As a presidency, of course, we will play the role of a facilitator in the discussion process between Commission and Member States and in structuring and promoting the relevant processes in the Council. It is therefore only partly in our hands how the process evolves, but we will try to be as helpful as possible.




With regard to the content of your question: from our point of view the contribution of EPAs to development will be closely linked to the question of the design of EPA agreements as such on the one hand and how to far we are able to strengthen the linkage between trade and development aspects on the other hand.




With regard to the design of the agreements: there is an obvious need for asymmetry in reciprocity, since, with the EU, we have one of the strongest economic areas in the world negotiating with the poorest regions. Liberalisation of the ACP economies must serve their development needs – it is not an end in itself. Liberalisation is just one instrument which has to contribute to sustainable development as stated in the Cotonou Agreement. What does that mean?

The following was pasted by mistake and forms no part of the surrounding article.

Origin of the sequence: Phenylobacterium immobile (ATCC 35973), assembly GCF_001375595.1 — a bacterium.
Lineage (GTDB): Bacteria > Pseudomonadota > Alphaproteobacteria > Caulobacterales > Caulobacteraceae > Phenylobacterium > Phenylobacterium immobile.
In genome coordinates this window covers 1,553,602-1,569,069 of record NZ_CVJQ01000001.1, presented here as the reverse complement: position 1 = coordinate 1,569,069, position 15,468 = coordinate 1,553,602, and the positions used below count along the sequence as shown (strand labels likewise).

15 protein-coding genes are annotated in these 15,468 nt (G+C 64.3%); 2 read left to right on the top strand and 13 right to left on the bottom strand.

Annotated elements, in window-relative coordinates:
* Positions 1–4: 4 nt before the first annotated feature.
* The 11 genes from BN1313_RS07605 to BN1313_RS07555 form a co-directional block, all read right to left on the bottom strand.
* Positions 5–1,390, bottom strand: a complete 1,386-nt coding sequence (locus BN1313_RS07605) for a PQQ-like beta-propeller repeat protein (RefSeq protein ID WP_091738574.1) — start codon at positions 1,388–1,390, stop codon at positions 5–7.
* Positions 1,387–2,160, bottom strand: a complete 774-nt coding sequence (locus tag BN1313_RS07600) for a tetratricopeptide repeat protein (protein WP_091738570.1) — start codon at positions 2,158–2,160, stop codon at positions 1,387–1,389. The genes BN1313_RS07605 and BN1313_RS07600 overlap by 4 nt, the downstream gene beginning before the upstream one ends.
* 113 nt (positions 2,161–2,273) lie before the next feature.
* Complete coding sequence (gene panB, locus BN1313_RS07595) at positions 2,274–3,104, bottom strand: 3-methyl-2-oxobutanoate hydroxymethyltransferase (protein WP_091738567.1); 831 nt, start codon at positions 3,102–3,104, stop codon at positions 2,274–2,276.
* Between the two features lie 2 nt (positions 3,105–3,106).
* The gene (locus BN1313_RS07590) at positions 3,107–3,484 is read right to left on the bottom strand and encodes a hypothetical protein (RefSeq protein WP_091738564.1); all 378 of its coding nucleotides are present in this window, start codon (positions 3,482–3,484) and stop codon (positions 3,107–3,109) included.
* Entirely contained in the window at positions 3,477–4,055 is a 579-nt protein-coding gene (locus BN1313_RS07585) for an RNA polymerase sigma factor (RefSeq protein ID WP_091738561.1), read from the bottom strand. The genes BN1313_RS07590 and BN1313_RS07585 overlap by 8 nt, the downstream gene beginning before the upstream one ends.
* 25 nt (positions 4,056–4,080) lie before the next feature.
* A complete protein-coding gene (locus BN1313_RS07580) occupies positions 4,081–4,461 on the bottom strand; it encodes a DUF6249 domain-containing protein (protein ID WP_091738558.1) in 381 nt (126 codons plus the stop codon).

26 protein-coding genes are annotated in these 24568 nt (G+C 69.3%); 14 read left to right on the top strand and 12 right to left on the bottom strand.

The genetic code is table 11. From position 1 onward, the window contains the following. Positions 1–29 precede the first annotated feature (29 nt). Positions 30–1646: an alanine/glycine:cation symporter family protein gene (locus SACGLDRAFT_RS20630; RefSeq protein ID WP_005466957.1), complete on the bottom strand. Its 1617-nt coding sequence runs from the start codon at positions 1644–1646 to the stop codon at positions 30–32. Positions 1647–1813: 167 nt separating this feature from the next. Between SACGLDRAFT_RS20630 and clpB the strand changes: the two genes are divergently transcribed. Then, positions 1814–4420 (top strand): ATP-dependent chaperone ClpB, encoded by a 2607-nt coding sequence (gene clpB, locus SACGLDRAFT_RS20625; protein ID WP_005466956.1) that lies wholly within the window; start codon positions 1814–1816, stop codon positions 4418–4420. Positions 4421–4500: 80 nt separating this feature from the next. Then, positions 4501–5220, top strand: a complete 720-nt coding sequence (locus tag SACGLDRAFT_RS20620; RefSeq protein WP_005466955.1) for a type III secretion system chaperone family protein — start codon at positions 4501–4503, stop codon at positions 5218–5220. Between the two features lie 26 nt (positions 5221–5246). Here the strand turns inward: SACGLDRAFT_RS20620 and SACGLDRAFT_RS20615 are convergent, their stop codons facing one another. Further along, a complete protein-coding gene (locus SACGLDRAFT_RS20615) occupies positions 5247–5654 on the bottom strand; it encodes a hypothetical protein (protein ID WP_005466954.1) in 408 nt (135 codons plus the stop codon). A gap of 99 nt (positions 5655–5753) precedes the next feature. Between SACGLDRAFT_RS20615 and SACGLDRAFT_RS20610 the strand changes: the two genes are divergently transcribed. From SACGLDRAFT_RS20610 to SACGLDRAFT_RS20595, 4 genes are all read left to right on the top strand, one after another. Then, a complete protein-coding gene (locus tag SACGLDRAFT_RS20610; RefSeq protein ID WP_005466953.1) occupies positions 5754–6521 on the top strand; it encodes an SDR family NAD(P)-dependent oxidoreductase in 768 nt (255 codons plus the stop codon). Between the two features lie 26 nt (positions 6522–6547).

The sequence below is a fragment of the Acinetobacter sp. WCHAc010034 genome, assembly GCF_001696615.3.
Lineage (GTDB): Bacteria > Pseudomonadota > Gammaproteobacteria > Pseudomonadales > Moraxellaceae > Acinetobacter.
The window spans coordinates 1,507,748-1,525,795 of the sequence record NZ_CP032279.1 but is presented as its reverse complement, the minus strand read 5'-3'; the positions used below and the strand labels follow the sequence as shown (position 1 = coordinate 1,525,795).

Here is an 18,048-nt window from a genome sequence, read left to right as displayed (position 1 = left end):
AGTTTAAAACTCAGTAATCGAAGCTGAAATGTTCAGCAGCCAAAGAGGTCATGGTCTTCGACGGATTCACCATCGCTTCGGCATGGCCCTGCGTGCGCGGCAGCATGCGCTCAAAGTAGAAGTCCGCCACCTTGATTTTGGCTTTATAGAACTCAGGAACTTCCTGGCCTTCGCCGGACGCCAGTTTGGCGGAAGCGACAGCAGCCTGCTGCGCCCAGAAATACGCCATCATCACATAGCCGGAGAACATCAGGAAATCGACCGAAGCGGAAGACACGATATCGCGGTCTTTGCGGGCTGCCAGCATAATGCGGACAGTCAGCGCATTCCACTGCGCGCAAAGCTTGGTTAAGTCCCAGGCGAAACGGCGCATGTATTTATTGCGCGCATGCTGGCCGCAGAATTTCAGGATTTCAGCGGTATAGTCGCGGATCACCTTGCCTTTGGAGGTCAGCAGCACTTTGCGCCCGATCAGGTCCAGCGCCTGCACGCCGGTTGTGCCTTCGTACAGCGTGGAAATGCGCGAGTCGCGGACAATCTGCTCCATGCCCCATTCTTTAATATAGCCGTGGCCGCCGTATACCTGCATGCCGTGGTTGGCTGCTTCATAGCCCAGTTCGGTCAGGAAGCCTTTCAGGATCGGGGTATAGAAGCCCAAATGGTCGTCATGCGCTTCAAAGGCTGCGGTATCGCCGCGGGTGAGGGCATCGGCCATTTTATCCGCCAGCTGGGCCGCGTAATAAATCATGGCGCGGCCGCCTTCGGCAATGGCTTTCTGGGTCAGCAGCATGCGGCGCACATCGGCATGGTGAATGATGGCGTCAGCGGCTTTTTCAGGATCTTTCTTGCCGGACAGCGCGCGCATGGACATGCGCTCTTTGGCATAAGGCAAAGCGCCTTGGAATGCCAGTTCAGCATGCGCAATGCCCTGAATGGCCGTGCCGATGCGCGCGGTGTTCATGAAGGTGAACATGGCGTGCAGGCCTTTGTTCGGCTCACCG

… [click here to read more]






3. What are the main steps towards the implementation of the EU's commitment to Aid for Trade and what elements should the Joint Aid for Trade Strategy contain in that respect?




It will be the task of the Joint Aid for Trade Strategy to provide the EU (Commission and Member States) with a sound basis for the implementation of the €2 bn commitment that was made by the European Council in December 2005. With the Council decision we responded to an obvious and increasing need for support in the area of trade. The history of EU-ACP relations has shown that the mere existence of open markets is not sufficient to induce export success and diversification.